Beyond the Boxscore
Heart Check: The Mavericks are about to Buster Douglas the Miami Heat; titlewould rank with sports' great upsets
DALLAS — The ball found Jason Kidd because the ball always seems to find the open man when the Dallas Mavericks are swinging it. Kidd took his time to set up his shot.
He was so wide open at the top of the 3-point circle that he could have taken more time than a geriatric shuffleboard champion. Kidd is almost old enough to qualify for a few of those competitions too. But he'll try and steal an NBA title first.
As Kidd's shot dropped, it was apparent that's exactly what the Dallas Mavericks are doing. The Miami Heat delivered another fourth-quarter shot that would have destroyed most teams, turning Dallas' party upside down with a barrage of pinpoint passing. The lead evaporated and for several moments it looked like the raucous blue-man (and woman) crowd at American Airlines Center would be left cheering a valiant but losing effort.
It looked like Dallas would be sending the Mavs off to some other King's coronation in Miami. You could almost picture a standing ovation amid tears at the final buzzer.
Only, these Mavs don't conform. They don't believe in the usual. The team that should have been swept slugs back.
So Jason Terry hit a 3 and Dirk Nowitzki spun baseline and delivered one of those He-Man slams that are supposed to be the province of LeBron James and Dwyane Wade, and Kidd sized up that triple. Dallas rose from the dead again, yanked away a 112-103 win and a most unlikely 3-2 series lead.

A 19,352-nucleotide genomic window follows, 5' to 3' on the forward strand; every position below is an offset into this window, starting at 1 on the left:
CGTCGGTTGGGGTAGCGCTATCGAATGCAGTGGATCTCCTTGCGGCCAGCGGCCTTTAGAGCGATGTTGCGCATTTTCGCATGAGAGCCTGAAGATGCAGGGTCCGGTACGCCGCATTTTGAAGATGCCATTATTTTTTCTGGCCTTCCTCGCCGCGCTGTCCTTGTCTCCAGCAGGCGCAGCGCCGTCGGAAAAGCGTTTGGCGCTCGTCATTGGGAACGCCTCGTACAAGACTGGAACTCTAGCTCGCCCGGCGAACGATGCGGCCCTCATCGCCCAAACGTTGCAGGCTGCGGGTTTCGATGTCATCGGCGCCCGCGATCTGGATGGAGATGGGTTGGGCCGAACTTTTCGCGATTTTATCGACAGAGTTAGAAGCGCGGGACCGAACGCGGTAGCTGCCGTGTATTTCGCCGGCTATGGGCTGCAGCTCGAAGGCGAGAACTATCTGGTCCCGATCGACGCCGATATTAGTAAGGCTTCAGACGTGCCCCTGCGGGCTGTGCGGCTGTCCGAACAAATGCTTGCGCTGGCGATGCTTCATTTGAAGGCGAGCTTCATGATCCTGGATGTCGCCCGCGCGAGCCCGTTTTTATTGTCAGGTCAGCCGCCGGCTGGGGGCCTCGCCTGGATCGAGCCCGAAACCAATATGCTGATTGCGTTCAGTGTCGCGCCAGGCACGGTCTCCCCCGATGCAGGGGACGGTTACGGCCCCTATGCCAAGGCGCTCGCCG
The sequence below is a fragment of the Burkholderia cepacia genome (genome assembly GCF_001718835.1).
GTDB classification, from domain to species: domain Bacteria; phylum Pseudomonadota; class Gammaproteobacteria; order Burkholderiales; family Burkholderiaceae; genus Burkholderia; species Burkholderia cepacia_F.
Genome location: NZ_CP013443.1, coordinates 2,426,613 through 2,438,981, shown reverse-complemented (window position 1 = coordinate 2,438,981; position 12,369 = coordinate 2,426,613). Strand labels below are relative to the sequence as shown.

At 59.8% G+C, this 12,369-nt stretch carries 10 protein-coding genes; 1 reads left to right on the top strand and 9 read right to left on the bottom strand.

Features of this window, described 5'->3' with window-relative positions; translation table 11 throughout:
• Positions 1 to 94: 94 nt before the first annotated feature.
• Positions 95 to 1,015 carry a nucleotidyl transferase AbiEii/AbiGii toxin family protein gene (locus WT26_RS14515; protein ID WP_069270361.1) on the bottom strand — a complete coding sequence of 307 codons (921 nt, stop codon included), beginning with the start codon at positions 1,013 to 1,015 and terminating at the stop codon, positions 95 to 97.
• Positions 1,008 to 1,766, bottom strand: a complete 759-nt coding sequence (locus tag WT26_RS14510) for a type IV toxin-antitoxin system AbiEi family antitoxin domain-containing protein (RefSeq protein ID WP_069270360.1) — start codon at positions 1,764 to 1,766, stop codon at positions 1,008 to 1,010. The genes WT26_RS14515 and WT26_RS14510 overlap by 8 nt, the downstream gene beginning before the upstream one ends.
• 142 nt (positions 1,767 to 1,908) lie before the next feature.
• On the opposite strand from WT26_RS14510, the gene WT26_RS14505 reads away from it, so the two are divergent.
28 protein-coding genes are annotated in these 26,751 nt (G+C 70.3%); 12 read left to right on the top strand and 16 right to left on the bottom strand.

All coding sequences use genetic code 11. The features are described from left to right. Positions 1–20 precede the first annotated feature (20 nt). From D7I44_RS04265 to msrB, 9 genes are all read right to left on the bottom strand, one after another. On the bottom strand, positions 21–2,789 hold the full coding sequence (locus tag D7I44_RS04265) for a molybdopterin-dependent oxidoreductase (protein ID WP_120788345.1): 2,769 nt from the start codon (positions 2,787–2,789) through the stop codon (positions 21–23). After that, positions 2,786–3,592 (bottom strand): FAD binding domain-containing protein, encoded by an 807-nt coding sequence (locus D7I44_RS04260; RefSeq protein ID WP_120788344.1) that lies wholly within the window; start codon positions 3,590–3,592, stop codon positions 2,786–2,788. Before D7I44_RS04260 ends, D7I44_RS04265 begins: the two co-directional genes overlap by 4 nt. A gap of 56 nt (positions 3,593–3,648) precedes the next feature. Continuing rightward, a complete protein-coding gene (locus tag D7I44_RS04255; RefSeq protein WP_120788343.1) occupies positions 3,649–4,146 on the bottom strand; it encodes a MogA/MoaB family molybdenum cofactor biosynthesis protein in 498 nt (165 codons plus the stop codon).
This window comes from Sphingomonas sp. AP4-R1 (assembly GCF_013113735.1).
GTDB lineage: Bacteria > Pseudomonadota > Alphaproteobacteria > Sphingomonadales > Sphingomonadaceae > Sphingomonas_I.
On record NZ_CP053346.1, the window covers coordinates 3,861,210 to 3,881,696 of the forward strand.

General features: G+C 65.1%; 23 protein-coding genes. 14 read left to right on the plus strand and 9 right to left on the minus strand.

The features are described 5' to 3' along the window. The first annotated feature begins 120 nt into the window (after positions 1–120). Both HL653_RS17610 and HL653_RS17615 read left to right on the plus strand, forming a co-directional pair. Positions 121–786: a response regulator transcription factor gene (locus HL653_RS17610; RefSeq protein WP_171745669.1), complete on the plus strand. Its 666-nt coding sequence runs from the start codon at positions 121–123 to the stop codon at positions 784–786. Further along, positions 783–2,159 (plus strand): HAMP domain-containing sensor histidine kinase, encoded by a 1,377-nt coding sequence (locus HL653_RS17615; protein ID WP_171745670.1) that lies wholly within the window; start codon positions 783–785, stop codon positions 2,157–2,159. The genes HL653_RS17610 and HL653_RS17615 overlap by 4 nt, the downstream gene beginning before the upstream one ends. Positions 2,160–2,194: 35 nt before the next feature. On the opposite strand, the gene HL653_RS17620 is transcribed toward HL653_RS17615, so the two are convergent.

Guts to glory.
"We're a very resilient team," Terry says. "... This is our time."
That's actually a play off a cheesy slogan that graces the free blue T-shirts the Mavs give away at every playoff game, the NBA marketer's "The time is now" mantra. But truth is no one outside of Dallas thought this was the Mavericks time. (Heck, many of the bandwagon fans in Dallas didn't think that for long stretches of these playoffs). But a whole lot of people believe now.
Including, maybe most importantly, the shell-shocked Heat.
"As a team we played good enough to win the game," James says afterwards.
That sounds like someone who can't believe he lost. It sounds like Mike Tyson after he was ambushed by Buster Douglas in Tokyo, like the Jim Kelly and the rest of the K-Gun Buffalo Bills after the New York Giants ground down their brilliance in the 1991 Super Bowl, like Patrick Ewing after Villanova ran that passing clinic in the 1984 Final Four. Make no mistake, these Mavericks winning this series would rank right up there with some of sports' greatest shockers, all the more so considering how the first three games of these NBA Finals played out.
The Mavericks somehow looked like even bigger underdogs after three games (and one miracle win) of this series than they even did coming into the Finals. Now, LeBron and the Heat are inexplicably the ones who suddenly appear as silly as those sportswriters who insist on wearing cowboy hats to every postgame press conference in Dallas.
"The big thing is to just not panic," Kidd says.
These Mavericks never do. Kidd and company would probably hum through a plane crash. They've trailed at some point in the fourth quarter of every single game in this series. Yet, somehow they're the team holding a 3-2 series lead.
This just hasn't turned into one of the greatest NBA Finals of all time. It's historic. All thanks to the Mavericks' guts.